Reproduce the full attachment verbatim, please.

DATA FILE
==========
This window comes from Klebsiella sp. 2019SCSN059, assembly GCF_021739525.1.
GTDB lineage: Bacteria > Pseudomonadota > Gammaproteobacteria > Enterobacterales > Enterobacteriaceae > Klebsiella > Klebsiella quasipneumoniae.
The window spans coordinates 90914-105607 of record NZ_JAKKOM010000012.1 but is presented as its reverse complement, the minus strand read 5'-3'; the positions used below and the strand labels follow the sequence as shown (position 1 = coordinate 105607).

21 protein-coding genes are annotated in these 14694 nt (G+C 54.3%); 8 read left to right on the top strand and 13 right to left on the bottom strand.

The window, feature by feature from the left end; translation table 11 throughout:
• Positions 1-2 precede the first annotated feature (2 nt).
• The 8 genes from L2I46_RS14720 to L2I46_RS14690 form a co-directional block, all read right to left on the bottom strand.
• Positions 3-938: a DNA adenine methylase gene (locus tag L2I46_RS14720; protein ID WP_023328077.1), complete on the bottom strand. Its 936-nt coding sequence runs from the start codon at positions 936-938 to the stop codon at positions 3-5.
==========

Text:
This window comes from Klebsiella sp. 2019SCSN059, assembly GCF_021739525.1.
GTDB lineage: Bacteria > Pseudomonadota > Gammaproteobacteria > Enterobacterales > Enterobacteriaceae > Klebsiella > Klebsiella quasipneumoniae.
The window spans coordinates 90914-105607 of record NZ_JAKKOM010000012.1 but is presented as its reverse complement, the minus strand read 5'-3'; the positions used below and the strand labels follow the sequence as shown (position 1 = coordinate 105607).

21 protein-coding genes are annotated in these 14694 nt (G+C 54.3%); 8 read left to right on the top strand and 13 right to left on the bottom strand.

The window, feature by feature from the left end; translation table 11 throughout:
• Positions 1-2 precede the first annotated feature (2 nt).
• The 8 genes from L2I46_RS14720 to L2I46_RS14690 form a co-directional block, all read right to left on the bottom strand.
• Positions 3-938: a DNA adenine methylase gene (locus tag L2I46_RS14720; protein ID WP_023328077.1), complete on the bottom strand. Its 936-nt coding sequence runs from the start codon at positions 936-938 to the stop codon at positions 3-5.